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I read your recent article on MZOs and found it shocking that I had never heard of them before, especially as they seem to be targeting provincially significant wetlands. As a third-year environmental science major at the University of Ottawa, I wanted to further elucidate the benefits we lose when wetlands are developed.
Going to the Wye Marsh for an afternoon is a great way to enjoy the outdoors for anyone living in the Midland area. Whether they attend with their school on a field trip or go with their family, it’s something almost every Midlander has done.
We enjoy the peace and quiet of the Marsh, seeing the trumpeter swans, and feeding the chickadees. We’re very lucky to be able to experience just a sliver of the biodiversity that wetlands make possible for our area.
Unfortunately, the use of Minister’s Zoning Orders (MZOs) seems to be on a mission to reduce the amount of these invaluable areas in Ontario.
The rate at which the provincial Conservative government is using MZOs to push through development projects during the COVID-19 economic slowdown is appalling. Especially as they seem to be targeting environmental areas that are vulnerable and invaluable in the global fight against climate change.
Some of these areas being targeted are the provincially significant wetland (PSW) in Pickering, three PSWs in Vaughan for a Walmart distribution facility, and potentially five other wetlands in the East Humber River Wetland Complex in Vaughan.
For whatever reason developers seem to think that wetlands are easy targets despite the fact that they provide us with numerous direct and indirect benefits. Wetlands give us a place of recreation whether this is hiking, canoeing, kayaking, cross-country skiing, boating, or fishing. They also provide us with even more important benefits such as nutrient cycling (an important one is the carbon cycle: taking carbon dioxide out of the air and storing it in a solid form such as plants), flood control, storm protection, the ability for groundwater levels to recharge during a drought, water filtration, and wetlands prevent the erosion of shorelines. Furthermore, as anyone has learned if they have visited the Wye Marsh, wetlands also provide us with increased biodiversity because they provide habitat and food for a variety of plants and animals, and a sense of culture and heritage.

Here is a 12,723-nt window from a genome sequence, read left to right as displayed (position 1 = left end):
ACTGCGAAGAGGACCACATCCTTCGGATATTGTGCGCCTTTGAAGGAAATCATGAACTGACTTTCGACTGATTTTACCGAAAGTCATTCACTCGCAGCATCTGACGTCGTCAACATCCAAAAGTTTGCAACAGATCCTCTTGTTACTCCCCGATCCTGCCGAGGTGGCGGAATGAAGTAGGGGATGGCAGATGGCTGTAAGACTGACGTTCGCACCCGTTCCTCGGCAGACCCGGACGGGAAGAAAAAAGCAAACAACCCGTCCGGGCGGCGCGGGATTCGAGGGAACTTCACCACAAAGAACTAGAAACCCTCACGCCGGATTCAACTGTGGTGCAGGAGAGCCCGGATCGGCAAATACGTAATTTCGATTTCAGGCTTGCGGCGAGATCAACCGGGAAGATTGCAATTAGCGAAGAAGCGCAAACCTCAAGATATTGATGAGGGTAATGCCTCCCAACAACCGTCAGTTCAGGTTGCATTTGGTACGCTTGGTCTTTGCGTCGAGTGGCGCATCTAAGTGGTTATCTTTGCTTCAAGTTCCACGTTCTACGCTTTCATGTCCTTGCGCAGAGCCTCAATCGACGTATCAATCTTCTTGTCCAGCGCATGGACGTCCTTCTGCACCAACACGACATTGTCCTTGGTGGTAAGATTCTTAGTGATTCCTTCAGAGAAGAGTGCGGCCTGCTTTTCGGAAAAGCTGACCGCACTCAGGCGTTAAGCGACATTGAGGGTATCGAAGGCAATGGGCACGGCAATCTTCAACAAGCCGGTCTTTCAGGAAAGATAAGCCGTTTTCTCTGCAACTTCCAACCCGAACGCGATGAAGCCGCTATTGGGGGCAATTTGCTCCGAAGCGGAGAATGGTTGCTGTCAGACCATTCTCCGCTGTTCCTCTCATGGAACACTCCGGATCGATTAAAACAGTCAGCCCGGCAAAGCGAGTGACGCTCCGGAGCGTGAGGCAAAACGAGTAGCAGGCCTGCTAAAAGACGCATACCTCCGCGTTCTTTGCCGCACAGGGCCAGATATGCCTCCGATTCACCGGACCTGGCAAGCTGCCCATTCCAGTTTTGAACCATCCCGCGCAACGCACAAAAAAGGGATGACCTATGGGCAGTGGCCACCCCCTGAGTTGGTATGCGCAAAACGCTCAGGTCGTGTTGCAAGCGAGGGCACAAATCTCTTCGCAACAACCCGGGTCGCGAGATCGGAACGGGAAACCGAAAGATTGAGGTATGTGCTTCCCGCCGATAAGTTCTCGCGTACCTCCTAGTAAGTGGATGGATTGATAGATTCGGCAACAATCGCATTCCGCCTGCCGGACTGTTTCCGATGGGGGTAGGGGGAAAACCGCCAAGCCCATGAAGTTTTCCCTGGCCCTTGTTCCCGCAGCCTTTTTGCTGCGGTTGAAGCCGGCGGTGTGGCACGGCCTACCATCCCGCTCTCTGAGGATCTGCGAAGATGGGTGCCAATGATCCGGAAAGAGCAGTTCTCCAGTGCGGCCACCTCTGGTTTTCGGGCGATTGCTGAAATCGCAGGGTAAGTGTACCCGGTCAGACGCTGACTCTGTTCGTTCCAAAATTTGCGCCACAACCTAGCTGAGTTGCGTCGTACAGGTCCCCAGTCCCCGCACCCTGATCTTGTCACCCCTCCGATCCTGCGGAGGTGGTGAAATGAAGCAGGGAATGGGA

As if all this were not enough, about half of wetlands are what are called peatlands and they are named such because they contain peat, which stores a great deal of carbon for us. Peat is made from the partial breakdown of plants in wet environments with stagnant or slow-moving water.
Peatlands are very important because while they only make up 3% of the land on Earth, they store more carbon dioxide than all of the world’s forests combined.
This is extremely significant for the world’s continuing fight against climate change as the most frequent culprit is carbon dioxide and peatlands are able to take this out of the air and store it for a long time in the form of peat. Unfortunately, the carbon dioxide only stays in the peat so long as the peatland is allowed to stay wet and undeveloped.
According to the UN Environment Programme, the draining of peatlands for development accounts for 10% of the global fossil fuels emitted annually.
While the Ontario Ministry of Municipal Affairs and Housing claims that “new development is not permitted on provincially significant wetlands” even with a Minister’s zoning order, that seems to be exactly what is being targeted for these new developments.
And while developers are encouraged to seek the input of environmentalists, they are not required to listen to them, which further puts these vulnerable ecosystems at risk.
If MZOs continue to be approved at their current rate for the development of wetlands, Ontarians stand to lose recreation spaces and invaluable ecosystem services including flood control, groundwater recharge and natural water filtration in addition to long-term carbon storage in the form of peat.
Without these wetlands, Ontario will lose a large portion of its biodiversity and will generate a lot more carbon dioxide, adding to the current climate change crisis. It is imperative that Ontario’s wetlands are protected for future generations to enjoy their numerous benefits.
Thank you for drawing the community's attention to this pressing issue.